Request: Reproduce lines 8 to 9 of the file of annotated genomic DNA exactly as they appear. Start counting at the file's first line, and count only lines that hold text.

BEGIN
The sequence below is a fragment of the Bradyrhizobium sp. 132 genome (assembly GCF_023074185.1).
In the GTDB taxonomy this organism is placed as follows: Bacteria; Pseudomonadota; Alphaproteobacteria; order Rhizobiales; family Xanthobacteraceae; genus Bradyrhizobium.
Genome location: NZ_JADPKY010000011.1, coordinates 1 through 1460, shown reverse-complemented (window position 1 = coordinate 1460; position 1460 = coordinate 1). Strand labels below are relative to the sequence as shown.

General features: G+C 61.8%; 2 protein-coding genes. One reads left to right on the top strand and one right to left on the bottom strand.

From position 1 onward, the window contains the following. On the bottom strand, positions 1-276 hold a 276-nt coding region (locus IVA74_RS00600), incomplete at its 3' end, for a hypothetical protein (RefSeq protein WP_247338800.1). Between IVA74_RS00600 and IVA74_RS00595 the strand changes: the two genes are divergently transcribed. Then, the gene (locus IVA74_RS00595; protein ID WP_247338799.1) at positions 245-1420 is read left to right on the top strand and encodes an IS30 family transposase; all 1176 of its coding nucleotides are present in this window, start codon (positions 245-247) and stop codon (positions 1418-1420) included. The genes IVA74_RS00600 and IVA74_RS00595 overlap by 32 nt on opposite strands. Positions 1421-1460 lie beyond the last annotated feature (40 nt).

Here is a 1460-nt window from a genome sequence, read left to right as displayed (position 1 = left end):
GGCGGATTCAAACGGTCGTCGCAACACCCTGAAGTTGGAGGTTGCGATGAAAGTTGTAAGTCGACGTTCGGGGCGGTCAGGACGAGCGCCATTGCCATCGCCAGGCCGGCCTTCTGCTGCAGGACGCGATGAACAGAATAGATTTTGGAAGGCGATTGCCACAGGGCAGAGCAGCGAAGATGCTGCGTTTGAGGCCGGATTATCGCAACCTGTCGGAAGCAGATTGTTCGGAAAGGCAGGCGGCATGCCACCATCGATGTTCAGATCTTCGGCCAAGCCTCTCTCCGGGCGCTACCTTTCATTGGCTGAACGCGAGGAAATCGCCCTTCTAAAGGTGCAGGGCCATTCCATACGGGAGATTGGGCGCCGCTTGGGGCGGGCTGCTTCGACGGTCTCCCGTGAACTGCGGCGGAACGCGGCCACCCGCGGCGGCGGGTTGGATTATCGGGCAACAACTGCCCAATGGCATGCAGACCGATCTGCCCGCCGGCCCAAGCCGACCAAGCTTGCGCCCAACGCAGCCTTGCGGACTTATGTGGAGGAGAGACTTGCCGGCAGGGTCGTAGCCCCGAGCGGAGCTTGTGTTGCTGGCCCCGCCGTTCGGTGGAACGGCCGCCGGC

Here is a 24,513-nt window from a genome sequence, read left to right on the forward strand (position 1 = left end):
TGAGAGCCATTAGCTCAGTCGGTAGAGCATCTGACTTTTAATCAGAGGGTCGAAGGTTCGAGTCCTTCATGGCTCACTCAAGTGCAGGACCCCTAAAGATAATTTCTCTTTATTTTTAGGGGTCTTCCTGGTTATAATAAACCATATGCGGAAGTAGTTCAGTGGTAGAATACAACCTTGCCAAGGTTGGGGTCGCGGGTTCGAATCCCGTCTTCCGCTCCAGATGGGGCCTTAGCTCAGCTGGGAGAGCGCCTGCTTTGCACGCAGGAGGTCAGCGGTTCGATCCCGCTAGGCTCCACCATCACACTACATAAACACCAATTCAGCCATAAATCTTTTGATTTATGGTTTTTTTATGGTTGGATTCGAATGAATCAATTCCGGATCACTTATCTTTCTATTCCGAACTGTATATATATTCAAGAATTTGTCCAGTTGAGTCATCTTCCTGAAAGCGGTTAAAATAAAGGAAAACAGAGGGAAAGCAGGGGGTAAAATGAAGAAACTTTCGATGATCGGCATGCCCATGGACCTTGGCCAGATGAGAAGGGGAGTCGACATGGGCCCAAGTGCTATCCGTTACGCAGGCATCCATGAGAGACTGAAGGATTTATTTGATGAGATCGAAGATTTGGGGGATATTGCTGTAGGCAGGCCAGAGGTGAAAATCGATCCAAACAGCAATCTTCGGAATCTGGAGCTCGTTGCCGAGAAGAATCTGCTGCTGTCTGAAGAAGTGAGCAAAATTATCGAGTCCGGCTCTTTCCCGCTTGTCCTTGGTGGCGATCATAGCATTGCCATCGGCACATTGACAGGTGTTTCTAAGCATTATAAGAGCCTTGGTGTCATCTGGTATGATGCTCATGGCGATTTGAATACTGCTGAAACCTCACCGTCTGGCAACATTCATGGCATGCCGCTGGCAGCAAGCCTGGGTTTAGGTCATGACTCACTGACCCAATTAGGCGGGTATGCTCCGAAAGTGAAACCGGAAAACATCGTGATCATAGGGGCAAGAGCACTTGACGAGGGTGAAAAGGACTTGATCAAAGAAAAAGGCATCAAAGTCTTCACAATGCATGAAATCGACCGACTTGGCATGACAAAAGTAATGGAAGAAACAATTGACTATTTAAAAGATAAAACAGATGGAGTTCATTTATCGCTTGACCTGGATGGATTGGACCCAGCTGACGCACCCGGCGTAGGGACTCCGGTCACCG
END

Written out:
Here is a 24,513-nt window from a genome sequence, read left to right on the forward strand (position 1 = left end):
TGAGAGCCATTAGCTCAGTCGGTAGAGCATCTGACTTTTAATCAGAGGGTCGAAGGTTCGAGTCCTTCATGGCTCACTCAAGTGCAGGACCCCTAAAGATAATTTCTCTTTATTTTTAGGGGTCTTCCTGGTTATAATAAACCATATGCGGAAGTAGTTCAGTGGTAGAATACAACCTTGCCAAGGTTGGGGTCGCGGGTTCGAATCCCGTCTTCCGCTCCAGATGGGGCCTTAGCTCAGCTGGGAGAGCGCCTGCTTTGCACGCAGGAGGTCAGCGGTTCGATCCCGCTAGGCTCCACCATCACACTACATAAACACCAATTCAGCCATAAATCTTTTGATTTATGGTTTTTTTATGGTTGGATTCGAATGAATCAATTCCGGATCACTTATCTTTCTATTCCGAACTGTATATATATTCAAGAATTTGTCCAGTTGAGTCATCTTCCTGAAAGCGGTTAAAATAAAGGAAAACAGAGGGAAAGCAGGGGGTAAAATGAAGAAACTTTCGATGATCGGCATGCCCATGGACCTTGGCCAGATGAGAAGGGGAGTCGACATGGGCCCAAGTGCTATCCGTTACGCAGGCATCCATGAGAGACTGAAGGATTTATTTGATGAGATCGAAGATTTGGGGGATATTGCTGTAGGCAGGCCAGAGGTGAAAATCGATCCAAACAGCAATCTTCGGAATCTGGAGCTCGTTGCCGAGAAGAATCTGCTGCTGTCTGAAGAAGTGAGCAAAATTATCGAGTCCGGCTCTTTCCCGCTTGTCCTTGGTGGCGATCATAGCATTGCCATCGGCACATTGACAGGTGTTTCTAAGCATTATAAGAGCCTTGGTGTCATCTGGTATGATGCTCATGGCGATTTGAATACTGCTGAAACCTCACCGTCTGGCAACATTCATGGCATGCCGCTGGCAGCAAGCCTGGGTTTAGGTCATGACTCACTGACCCAATTAGGCGGGTATGCTCCGAAAGTGAAACCGGAAAACATCGTGATCATAGGGGCAAGAGCACTTGACGAGGGTGAAAAGGACTTGATCAAAGAAAAAGGCATCAAAGTCTTCACAATGCATGAAATCGACCGACTTGGCATGACAAAAGTAATGGAAGAAACAATTGACTATTTAAAAGATAAAACAGATGGAGTTCATTTATCGCTTGACCTGGATGGATTGGACCCAGCTGACGCACCCGGCGTAGGGACTCCGGTCACCG